Album Review: Zeromancer – ‘The Death Of Romance’

Zeromancer are a real pedigree industrial rock act, with over ten years of experience, a handful of club anthems, and four albums to date. So ‘The Death Of Romance’ – […]

Zeromancer are a real pedigree industrial rock act, with over ten years of experience, a handful of club anthems, and four albums to date. So ‘The Death Of Romance’ – their fifth album – has an awful lot to live up to. It would have been easy for the band to churn out a cheap follow-up, or sail off on a new course, disappointing those accustomed to their unique style. It hasn’t happened. Zeromancer have managed to raise their game again, producing an album that’s very them… but better: Lyrically dark and crisp; a wall of sordid guitars and synths.


The album has a great overall sound: Heavy on guitars, rhythmic, catchy, and crystal clear. It’s good quality stuff too: Alex and Kim actually sing, the guitar riffs are fresh, the synths sound gritty without sounding badly distorted, and their work is produced to a standard not often heard on the alternative scene.

Onto the nitty-gritty:

The album starts with an intro track that leaves you in no doubt that the next 45 minutes are going to be dark, stylish and sexy. Then you’re accosted with ‘Industry People’; the obvious floor-filling track that’s probably going to be getting an awful lot of play for a very long time.  ‘The Hate Alphabet’ follows hard on its tail: a staggering, swaggering anthem that also deserves to be big. Having had the opportunity to play both tracks in front of the Exile crowd, I can say with clarity that they transfer from the front room to a somewhat larger venue exactly as intended, with real sing-along value to their choruses.

Next up, ‘The Death of Romance’ is the album’s title track. It’s a sombre, classically gothic and tragic tune. It’s not really to our own taste though, and there’s a little too much reliance on the title-line. To us, ‘The Pygmalion Effect’ eclipses it: A killer ambient track with a slow pace, haunting melodies, definite originality, and that ‘tingly all over’ quality.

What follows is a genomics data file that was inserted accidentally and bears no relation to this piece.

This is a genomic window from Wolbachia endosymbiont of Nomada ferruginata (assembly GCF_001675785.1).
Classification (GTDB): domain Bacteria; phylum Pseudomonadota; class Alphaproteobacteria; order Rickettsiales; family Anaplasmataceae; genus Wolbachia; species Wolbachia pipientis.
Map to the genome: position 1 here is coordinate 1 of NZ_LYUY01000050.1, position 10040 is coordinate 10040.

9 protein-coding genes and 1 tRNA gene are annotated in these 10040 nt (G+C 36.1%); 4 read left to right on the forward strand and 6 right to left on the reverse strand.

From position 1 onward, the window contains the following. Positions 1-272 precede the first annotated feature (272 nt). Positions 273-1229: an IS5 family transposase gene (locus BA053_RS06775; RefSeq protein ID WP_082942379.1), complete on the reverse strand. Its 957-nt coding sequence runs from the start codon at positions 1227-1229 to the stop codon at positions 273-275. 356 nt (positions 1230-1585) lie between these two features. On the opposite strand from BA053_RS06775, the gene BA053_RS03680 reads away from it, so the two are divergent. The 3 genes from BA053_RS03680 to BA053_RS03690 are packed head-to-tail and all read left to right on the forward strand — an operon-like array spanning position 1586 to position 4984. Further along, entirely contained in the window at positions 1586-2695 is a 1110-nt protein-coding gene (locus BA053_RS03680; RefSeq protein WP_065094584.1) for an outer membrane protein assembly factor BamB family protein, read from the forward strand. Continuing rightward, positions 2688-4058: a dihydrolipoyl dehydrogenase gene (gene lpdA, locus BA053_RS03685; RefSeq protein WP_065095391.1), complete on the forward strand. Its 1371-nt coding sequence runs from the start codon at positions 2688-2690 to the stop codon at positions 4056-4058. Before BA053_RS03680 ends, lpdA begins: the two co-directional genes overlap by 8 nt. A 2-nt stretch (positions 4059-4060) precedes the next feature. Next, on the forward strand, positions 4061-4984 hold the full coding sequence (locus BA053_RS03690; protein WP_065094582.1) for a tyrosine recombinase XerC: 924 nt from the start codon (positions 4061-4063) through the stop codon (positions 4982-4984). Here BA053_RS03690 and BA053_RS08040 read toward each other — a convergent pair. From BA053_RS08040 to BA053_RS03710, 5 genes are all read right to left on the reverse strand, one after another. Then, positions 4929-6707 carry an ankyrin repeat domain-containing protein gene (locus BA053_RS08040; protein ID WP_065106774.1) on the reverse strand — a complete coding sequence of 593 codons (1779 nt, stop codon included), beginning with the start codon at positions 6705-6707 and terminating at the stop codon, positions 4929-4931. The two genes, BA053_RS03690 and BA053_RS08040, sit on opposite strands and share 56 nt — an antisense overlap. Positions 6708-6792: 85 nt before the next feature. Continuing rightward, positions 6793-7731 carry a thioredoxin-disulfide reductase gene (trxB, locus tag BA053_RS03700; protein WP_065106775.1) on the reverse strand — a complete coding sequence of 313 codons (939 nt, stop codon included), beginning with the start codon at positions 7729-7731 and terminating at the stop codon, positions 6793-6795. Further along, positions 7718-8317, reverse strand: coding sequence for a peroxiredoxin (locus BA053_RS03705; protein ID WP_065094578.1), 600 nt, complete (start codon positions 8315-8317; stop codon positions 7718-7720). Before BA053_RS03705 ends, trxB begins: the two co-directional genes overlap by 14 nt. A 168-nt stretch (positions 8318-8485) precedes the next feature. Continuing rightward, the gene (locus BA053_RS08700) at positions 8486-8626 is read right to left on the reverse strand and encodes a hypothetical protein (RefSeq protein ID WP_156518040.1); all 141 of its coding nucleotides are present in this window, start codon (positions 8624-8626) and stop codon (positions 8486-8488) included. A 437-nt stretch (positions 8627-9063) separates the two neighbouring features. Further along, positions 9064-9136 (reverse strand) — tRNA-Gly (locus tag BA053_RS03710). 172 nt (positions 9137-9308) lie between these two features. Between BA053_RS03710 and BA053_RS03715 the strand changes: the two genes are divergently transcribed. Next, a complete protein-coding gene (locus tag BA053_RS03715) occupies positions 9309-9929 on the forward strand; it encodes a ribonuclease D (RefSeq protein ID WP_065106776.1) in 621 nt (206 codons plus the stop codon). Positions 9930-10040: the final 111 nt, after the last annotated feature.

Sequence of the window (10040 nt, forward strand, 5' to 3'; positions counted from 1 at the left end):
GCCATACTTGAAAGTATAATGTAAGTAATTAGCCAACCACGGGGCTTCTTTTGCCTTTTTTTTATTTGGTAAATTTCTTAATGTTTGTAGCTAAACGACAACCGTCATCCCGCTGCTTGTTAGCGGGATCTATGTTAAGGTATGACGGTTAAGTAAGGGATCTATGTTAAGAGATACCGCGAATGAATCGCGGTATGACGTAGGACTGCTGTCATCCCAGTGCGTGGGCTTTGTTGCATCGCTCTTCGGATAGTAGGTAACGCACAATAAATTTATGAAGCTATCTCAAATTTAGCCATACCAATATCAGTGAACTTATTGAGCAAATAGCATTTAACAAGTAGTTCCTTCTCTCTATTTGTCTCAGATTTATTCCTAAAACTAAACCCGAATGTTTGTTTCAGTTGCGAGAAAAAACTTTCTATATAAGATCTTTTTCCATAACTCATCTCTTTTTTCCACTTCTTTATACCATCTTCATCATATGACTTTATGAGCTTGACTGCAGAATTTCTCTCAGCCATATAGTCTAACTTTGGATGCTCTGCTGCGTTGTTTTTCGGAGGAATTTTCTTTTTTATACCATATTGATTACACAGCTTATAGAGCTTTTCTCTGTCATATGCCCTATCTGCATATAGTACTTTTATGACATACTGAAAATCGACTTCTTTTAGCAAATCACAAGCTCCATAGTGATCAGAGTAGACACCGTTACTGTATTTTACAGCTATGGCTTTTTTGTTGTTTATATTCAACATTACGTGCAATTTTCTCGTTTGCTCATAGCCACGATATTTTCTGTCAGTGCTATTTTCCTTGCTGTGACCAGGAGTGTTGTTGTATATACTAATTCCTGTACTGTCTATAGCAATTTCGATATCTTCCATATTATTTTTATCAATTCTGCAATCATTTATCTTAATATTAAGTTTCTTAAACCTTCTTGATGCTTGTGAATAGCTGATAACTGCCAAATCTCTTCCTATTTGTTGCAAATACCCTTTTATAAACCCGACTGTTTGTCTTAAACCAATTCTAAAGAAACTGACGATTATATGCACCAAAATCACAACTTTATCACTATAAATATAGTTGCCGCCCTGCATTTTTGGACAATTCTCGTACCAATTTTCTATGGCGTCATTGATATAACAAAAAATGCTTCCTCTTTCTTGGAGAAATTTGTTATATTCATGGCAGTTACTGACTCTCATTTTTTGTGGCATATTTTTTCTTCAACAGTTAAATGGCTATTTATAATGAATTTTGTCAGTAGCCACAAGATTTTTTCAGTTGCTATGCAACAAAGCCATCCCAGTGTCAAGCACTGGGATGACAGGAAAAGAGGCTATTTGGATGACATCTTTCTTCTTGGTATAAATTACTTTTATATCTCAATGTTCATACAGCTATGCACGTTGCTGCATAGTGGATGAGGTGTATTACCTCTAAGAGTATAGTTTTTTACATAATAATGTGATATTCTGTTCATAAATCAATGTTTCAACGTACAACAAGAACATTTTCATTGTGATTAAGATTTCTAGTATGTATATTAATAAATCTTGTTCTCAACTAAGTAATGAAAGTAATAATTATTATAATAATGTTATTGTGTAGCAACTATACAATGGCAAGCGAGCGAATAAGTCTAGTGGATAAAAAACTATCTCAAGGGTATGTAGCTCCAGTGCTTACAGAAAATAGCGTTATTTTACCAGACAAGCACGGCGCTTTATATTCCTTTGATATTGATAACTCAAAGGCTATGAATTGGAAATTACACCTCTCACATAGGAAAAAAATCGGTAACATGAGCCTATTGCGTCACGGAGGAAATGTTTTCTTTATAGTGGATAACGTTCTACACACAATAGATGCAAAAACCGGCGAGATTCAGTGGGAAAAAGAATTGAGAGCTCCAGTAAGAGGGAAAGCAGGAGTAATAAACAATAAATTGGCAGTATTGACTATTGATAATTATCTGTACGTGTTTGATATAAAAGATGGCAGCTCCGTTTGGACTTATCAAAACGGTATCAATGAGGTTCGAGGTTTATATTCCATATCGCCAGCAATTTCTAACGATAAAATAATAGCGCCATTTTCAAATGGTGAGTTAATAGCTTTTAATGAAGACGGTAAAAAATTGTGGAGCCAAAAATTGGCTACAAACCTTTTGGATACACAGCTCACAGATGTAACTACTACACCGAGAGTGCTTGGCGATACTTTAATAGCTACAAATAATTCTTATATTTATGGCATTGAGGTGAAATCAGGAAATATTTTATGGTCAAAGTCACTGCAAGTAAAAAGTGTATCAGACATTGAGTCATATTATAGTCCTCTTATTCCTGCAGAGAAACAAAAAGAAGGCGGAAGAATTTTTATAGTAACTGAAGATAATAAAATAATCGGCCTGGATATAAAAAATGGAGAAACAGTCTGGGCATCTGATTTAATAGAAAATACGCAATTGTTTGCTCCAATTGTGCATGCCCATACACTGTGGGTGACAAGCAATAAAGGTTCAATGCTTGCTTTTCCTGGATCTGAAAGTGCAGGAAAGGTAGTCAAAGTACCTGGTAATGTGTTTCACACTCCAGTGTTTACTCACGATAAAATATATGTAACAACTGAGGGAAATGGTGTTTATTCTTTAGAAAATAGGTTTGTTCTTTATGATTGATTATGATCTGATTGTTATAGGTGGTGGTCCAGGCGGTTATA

Murder Sound’ picks the pace back up a bit, with grinding riffs and featuring that unmistakably Zeromancer sound. Far from loosing its way halfway through and devolving into filler, the album still has definite direction. ‘Revenge Fuck’ is a roaring, rocking wall of solid Zeromancer: Foot thumping, dirty, clever. ‘Virgin Ring’ steps in seamlessly: Taunt, tight, with a soaring and uplifting chorus that makes you want go and look up the band’s tour dates. However, the quieter aspects of the track lack the tension and raw sex-appeal that typify the band’s work.

The Plinth’ is a slightly distorted rock track: Verbally astute, with a stunningly catchy guitar riff, and slightly NIN-ish synth undertones. It’s followed by the slowest tune on the album – ‘Mint’ – a seductive, melodic, quiet, and a perfectly competent track, but you can’t help but feel that the rolling rhythm is just holding back a little too much. That said; it’s a track more suitable for intimacy than solo review.

Finally, ‘V’ is a little diamond, tucked away at the end of the album. The chorus line is perhaps a little is repetitive, but the verses clever and sophisticated and backed up with a great, catchy, sound. In many ways it’s one of my favourite tracks on the album. If I was to pick a real fault with the song, it’d be the brutally sharp cut to the album fade, which is going to catch out a lot of DJs.

Looking back on what I’ve scrawled while listening to this album, the word ‘Zeromancer’ seems to crop up more than any other. And that’s really what this is: Unmistakably Zeromancer. If you liked them before, you’ll love them more. And if they’re new to you… well there’s no better time to get on board.


For more information visit the official website.

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